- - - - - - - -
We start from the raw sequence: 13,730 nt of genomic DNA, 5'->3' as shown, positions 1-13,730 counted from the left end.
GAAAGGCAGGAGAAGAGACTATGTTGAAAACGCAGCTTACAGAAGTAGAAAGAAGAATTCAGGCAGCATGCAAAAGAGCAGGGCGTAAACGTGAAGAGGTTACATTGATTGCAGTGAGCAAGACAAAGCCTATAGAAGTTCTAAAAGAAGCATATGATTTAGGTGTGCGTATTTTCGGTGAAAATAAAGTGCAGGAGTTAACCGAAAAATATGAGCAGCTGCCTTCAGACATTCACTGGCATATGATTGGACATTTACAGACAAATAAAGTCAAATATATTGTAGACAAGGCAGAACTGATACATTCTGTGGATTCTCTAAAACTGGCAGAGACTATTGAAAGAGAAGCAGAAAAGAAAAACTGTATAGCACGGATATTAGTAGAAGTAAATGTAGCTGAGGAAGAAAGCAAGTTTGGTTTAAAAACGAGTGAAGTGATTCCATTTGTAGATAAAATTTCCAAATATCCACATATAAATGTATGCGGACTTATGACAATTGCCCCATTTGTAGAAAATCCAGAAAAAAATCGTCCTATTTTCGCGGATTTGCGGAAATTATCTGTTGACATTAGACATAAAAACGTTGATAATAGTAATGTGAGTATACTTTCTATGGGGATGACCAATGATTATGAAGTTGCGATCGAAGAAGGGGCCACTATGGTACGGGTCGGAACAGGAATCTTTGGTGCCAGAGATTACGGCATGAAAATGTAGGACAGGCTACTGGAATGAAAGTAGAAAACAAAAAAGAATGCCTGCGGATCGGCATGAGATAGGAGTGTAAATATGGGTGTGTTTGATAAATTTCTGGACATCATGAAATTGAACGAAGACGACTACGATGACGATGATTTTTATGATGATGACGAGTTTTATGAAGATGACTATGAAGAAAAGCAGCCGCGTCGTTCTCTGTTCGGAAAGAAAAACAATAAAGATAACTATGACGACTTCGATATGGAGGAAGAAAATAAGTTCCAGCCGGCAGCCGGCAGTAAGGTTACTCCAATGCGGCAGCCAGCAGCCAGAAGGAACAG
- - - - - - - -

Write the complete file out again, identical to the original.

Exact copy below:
We start from the raw sequence: 13,730 nt of genomic DNA, 5'->3' as shown, positions 1-13,730 counted from the left end.
GAAAGGCAGGAGAAGAGACTATGTTGAAAACGCAGCTTACAGAAGTAGAAAGAAGAATTCAGGCAGCATGCAAAAGAGCAGGGCGTAAACGTGAAGAGGTTACATTGATTGCAGTGAGCAAGACAAAGCCTATAGAAGTTCTAAAAGAAGCATATGATTTAGGTGTGCGTATTTTCGGTGAAAATAAAGTGCAGGAGTTAACCGAAAAATATGAGCAGCTGCCTTCAGACATTCACTGGCATATGATTGGACATTTACAGACAAATAAAGTCAAATATATTGTAGACAAGGCAGAACTGATACATTCTGTGGATTCTCTAAAACTGGCAGAGACTATTGAAAGAGAAGCAGAAAAGAAAAACTGTATAGCACGGATATTAGTAGAAGTAAATGTAGCTGAGGAAGAAAGCAAGTTTGGTTTAAAAACGAGTGAAGTGATTCCATTTGTAGATAAAATTTCCAAATATCCACATATAAATGTATGCGGACTTATGACAATTGCCCCATTTGTAGAAAATCCAGAAAAAAATCGTCCTATTTTCGCGGATTTGCGGAAATTATCTGTTGACATTAGACATAAAAACGTTGATAATAGTAATGTGAGTATACTTTCTATGGGGATGACCAATGATTATGAAGTTGCGATCGAAGAAGGGGCCACTATGGTACGGGTCGGAACAGGAATCTTTGGTGCCAGAGATTACGGCATGAAAATGTAGGACAGGCTACTGGAATGAAAGTAGAAAACAAAAAAGAATGCCTGCGGATCGGCATGAGATAGGAGTGTAAATATGGGTGTGTTTGATAAATTTCTGGACATCATGAAATTGAACGAAGACGACTACGATGACGATGATTTTTATGATGATGACGAGTTTTATGAAGATGACTATGAAGAAAAGCAGCCGCGTCGTTCTCTGTTCGGAAAGAAAAACAATAAAGATAACTATGACGACTTCGATATGGAGGAAGAAAATAAGTTCCAGCCGGCAGCCGGCAGTAAGGTTACTCCAATGCGGCAGCCAGCAGCCAGAAGGAACAG